Player Profile: BMG Entertainment puts Conroy on Net firing line

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With internet music companies such as Napster getting plenty of attention, record companies are turning to strong executives to help them face the music and stand up to Internet insurgents.

BMG Entertainment is one company that has put its key executive front and center: Kevin Conroy, who had been senior VP-worldwide marketing, is now president of new technology and chief marketing officer.

BMG -- through Mr. Conroy -- was one of the first labels to strike a distribution deal with, settling a copyright infringement dispute. MP3 had been delivering music by artists from BMG and other record labels for free.


BMG also is talking to Napster. BMG and 17 other music companies sued Napster because it offers free downloadable music.

"The issue isn't whether you have access to free music but to create awareness for our new artists," Mr. Conroy, 40, said. "We have been working for some time on providing more resources to our labels to better support our artists."

With or without Napster, BMG is looking ahead to developing its own Napster-like technology, in which consumers share music on their PC hard drives.

"Involving fans in selling and rewarding them is an important part of our plans for digital downloading," Mr. Conroy said.

Even before his promotion to BMG's top Internet honcho, Mr. Conroy was instrumental in spearheading BMG's online presence, which includes more than 30 wholly owned music and lifestyle Web sites, such as Artistsdirect, and

Most recently Mr. Conroy struck a deal with, but perhaps his biggest effort is with, which BMG co-owns with Universal Music Corp.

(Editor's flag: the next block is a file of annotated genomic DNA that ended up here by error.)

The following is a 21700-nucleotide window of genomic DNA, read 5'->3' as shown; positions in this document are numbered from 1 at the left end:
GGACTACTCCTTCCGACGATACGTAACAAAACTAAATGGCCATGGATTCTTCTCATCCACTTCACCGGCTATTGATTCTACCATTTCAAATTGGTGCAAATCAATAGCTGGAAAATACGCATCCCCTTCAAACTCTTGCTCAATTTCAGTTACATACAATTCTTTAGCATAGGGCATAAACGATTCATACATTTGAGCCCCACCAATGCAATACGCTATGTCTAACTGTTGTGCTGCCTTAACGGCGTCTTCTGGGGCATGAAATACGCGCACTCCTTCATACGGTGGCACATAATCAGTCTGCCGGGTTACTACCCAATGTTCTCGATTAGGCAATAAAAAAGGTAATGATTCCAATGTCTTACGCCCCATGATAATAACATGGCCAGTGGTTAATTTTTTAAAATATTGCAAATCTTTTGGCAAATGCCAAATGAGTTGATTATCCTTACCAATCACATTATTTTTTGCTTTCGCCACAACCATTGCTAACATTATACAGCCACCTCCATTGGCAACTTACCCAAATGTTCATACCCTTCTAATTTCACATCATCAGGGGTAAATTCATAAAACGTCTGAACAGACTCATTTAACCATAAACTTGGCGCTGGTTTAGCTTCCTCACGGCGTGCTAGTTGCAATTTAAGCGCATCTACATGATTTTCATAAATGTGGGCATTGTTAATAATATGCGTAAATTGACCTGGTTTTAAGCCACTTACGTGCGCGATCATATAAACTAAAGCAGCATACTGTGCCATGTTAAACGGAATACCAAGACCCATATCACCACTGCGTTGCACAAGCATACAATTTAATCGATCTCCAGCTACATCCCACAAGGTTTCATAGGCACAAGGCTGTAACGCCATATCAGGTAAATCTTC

While Internet issues are the hot button of the day, plain-jane corporate sponsorships are still a major marketing push for Mr. Conway. BMG has done deals in recent years with American Airlines, America Online and Visa USA.

For the Sundance Film Festival in January, Mr. Conroy conceived the "Sundance Music Studio" to showcase BMG artists. "We brought them the idea to create some live entertainment," he said, "and we brought in Intel Corp., American Airlines, Microsoft Corp. to underwrite this event."

"We are going to do this on an annual basis," Mr. Conroy added. "Every major film festival around the world wants us to do this as well -- Toronto and Berlin [film festivals] are next."


Perhaps Mr. Conroy's biggest push is in integrated marketing. In the past, Mr. Conroy said, one person would try to do many disparate marketing jobs. Now, he has established separate teams for online marketing, new media marketing, partnership marketing, DVD projects and TV specials.

Mr. Conroy also established something called Priority Artists Marketing Group, which focuses on marketing efforts for about a dozen of BMG's biggest artists.

"This approach doesn't exist anywhere else," said Mr. Conroy. A recent marketing meeting for Christina Aguilera, one of BMG's Priority Artists, yielded a strategic plan that included a network special.

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